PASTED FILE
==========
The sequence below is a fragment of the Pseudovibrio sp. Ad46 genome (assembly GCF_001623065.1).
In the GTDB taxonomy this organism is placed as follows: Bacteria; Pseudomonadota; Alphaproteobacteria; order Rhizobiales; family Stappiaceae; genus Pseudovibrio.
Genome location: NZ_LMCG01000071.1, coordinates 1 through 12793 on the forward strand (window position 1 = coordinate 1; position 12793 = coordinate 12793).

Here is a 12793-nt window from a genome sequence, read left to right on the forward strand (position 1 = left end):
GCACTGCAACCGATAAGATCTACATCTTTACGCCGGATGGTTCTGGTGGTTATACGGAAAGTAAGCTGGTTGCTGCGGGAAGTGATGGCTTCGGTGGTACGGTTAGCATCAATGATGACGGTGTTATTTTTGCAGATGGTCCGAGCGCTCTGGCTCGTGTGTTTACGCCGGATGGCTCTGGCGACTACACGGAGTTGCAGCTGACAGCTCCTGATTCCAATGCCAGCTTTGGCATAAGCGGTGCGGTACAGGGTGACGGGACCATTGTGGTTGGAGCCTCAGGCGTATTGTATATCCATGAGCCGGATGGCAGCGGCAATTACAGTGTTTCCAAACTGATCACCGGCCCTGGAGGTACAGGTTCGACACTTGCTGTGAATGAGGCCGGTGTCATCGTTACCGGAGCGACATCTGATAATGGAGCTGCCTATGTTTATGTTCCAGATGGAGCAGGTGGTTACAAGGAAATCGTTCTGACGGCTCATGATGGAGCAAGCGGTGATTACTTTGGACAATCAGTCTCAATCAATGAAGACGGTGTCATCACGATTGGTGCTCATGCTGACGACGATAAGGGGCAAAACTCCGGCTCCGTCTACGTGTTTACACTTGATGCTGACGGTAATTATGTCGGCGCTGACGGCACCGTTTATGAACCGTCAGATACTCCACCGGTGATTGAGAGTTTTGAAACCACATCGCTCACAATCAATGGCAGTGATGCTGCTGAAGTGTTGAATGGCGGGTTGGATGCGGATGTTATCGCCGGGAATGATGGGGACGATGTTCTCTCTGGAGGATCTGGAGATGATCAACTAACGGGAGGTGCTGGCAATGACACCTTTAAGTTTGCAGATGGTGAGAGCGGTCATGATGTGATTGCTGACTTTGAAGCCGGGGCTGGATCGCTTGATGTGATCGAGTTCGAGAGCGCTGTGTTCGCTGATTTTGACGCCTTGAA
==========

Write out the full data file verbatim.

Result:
The sequence below is a fragment of the Pseudovibrio sp. Ad46 genome (assembly GCF_001623065.1).
In the GTDB taxonomy this organism is placed as follows: Bacteria; Pseudomonadota; Alphaproteobacteria; order Rhizobiales; family Stappiaceae; genus Pseudovibrio.
Genome location: NZ_LMCG01000071.1, coordinates 1 through 12793 on the forward strand (window position 1 = coordinate 1; position 12793 = coordinate 12793).

Here is a 12793-nt window from a genome sequence, read left to right on the forward strand (position 1 = left end):
GCACTGCAACCGATAAGATCTACATCTTTACGCCGGATGGTTCTGGTGGTTATACGGAAAGTAAGCTGGTTGCTGCGGGAAGTGATGGCTTCGGTGGTACGGTTAGCATCAATGATGACGGTGTTATTTTTGCAGATGGTCCGAGCGCTCTGGCTCGTGTGTTTACGCCGGATGGCTCTGGCGACTACACGGAGTTGCAGCTGACAGCTCCTGATTCCAATGCCAGCTTTGGCATAAGCGGTGCGGTACAGGGTGACGGGACCATTGTGGTTGGAGCCTCAGGCGTATTGTATATCCATGAGCCGGATGGCAGCGGCAATTACAGTGTTTCCAAACTGATCACCGGCCCTGGAGGTACAGGTTCGACACTTGCTGTGAATGAGGCCGGTGTCATCGTTACCGGAGCGACATCTGATAATGGAGCTGCCTATGTTTATGTTCCAGATGGAGCAGGTGGTTACAAGGAAATCGTTCTGACGGCTCATGATGGAGCAAGCGGTGATTACTTTGGACAATCAGTCTCAATCAATGAAGACGGTGTCATCACGATTGGTGCTCATGCTGACGACGATAAGGGGCAAAACTCCGGCTCCGTCTACGTGTTTACACTTGATGCTGACGGTAATTATGTCGGCGCTGACGGCACCGTTTATGAACCGTCAGATACTCCACCGGTGATTGAGAGTTTTGAAACCACATCGCTCACAATCAATGGCAGTGATGCTGCTGAAGTGTTGAATGGCGGGTTGGATGCGGATGTTATCGCCGGGAATGATGGGGACGATGTTCTCTCTGGAGGATCTGGAGATGATCAACTAACGGGAGGTGCTGGCAATGACACCTTTAAGTTTGCAGATGGTGAGAGCGGTCATGATGTGATTGCTGACTTTGAAGCCGGGGCTGGATCGCTTGATGTGATCGAGTTCGAGAGCGCTGTGTTCGCTGATTTTGACGCCTTGAA